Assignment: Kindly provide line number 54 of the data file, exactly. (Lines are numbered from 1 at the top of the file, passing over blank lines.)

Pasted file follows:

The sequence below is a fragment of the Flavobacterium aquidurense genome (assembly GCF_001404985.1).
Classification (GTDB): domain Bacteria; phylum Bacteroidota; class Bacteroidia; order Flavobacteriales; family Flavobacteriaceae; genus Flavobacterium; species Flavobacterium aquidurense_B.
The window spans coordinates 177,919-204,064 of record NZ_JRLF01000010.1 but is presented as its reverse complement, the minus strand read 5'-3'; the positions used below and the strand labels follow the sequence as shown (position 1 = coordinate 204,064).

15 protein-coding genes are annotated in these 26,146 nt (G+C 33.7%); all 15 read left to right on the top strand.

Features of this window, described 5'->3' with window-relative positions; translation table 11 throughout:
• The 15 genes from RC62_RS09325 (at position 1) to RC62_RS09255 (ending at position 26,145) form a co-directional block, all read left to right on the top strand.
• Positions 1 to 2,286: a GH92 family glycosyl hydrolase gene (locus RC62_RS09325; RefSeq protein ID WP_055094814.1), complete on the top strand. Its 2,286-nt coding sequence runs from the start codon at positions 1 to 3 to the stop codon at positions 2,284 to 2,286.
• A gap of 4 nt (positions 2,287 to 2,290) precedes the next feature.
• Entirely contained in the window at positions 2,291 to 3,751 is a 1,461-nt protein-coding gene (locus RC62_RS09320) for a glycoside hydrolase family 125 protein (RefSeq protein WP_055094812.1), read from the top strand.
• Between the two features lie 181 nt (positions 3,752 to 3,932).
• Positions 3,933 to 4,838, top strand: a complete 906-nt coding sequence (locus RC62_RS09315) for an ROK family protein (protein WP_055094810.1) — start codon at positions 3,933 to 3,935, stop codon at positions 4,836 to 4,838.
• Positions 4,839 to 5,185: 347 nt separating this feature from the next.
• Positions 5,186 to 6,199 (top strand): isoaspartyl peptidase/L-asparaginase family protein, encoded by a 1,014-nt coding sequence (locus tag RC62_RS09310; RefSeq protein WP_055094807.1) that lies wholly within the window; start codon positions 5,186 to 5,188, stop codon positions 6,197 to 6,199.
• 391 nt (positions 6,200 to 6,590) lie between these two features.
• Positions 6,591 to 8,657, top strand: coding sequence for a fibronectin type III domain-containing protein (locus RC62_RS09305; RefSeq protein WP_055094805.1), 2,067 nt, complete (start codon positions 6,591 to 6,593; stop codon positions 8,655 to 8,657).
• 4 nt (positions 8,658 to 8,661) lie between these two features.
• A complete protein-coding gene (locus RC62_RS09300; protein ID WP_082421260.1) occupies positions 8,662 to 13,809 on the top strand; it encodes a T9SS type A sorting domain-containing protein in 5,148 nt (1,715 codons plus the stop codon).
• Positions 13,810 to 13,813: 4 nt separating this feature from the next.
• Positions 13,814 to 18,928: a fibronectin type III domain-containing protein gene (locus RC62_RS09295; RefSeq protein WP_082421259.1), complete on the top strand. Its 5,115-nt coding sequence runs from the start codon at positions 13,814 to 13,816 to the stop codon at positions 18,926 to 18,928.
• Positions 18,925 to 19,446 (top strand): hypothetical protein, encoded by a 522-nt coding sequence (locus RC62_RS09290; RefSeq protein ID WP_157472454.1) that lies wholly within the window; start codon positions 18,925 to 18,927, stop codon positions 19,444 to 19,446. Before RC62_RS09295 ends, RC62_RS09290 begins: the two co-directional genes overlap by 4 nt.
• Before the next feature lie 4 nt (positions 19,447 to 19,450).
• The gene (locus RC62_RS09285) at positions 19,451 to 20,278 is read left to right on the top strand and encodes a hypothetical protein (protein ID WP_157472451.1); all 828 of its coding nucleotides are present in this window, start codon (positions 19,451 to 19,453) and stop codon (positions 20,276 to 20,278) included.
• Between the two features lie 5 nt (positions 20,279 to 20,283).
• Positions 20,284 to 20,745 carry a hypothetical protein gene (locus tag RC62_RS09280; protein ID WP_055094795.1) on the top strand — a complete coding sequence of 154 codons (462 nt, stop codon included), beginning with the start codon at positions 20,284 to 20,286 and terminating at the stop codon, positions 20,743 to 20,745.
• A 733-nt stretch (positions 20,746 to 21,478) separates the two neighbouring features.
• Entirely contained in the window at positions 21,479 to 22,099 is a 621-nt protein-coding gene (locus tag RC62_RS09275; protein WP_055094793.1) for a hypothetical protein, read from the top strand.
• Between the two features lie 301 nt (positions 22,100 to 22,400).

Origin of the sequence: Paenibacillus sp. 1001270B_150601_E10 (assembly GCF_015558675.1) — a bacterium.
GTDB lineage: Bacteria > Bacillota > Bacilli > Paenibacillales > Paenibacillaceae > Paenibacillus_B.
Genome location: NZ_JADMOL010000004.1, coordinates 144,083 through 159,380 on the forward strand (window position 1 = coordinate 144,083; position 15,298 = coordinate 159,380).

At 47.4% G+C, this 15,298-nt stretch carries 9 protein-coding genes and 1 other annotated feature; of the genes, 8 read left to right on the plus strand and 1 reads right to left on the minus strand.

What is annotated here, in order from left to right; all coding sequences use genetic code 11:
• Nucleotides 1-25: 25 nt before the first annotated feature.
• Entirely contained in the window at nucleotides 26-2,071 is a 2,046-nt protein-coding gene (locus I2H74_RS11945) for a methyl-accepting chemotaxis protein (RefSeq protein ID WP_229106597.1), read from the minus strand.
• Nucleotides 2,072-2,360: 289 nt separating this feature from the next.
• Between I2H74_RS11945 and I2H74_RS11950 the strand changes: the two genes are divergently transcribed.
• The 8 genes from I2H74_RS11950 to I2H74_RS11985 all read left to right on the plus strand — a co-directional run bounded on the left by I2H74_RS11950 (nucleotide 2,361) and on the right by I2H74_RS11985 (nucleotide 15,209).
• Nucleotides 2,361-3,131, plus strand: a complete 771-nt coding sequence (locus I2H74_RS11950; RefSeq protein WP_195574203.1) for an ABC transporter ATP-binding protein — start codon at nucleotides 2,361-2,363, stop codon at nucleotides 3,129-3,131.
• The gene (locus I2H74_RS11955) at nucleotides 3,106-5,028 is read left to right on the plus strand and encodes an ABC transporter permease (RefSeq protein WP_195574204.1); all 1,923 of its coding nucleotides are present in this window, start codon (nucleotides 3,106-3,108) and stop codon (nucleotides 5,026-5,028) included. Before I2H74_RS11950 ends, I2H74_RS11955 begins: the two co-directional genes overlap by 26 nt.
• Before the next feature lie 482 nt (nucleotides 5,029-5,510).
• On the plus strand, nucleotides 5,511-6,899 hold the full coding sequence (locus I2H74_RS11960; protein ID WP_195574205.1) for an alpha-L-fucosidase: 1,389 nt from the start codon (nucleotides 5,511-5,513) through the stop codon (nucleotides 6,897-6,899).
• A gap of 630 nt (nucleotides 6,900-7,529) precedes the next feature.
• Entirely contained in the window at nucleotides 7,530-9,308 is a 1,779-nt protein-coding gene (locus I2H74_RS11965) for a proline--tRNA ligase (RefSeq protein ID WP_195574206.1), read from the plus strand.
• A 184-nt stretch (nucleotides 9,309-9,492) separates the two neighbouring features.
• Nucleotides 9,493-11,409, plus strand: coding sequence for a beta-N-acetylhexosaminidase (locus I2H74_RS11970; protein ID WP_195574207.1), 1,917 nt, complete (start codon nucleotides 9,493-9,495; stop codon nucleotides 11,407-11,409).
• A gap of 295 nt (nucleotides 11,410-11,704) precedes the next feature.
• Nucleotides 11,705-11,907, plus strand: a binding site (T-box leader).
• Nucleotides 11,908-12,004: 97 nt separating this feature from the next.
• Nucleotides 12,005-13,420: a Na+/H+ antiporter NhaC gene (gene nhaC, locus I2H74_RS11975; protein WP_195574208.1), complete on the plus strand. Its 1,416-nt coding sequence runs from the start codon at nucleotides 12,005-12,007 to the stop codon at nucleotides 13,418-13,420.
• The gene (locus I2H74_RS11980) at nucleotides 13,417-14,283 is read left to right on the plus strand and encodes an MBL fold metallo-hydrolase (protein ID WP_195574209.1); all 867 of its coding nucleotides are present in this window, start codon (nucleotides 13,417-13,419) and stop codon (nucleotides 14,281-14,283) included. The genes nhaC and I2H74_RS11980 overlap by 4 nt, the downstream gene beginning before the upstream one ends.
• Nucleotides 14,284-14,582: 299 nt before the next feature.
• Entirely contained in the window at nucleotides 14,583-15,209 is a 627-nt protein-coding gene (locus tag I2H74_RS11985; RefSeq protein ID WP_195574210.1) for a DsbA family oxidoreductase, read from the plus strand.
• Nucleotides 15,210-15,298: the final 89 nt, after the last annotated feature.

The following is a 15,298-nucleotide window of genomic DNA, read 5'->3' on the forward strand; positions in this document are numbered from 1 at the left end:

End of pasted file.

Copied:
The following is a 15,298-nucleotide window of genomic DNA, read 5'->3' on the forward strand; positions in this document are numbered from 1 at the left end: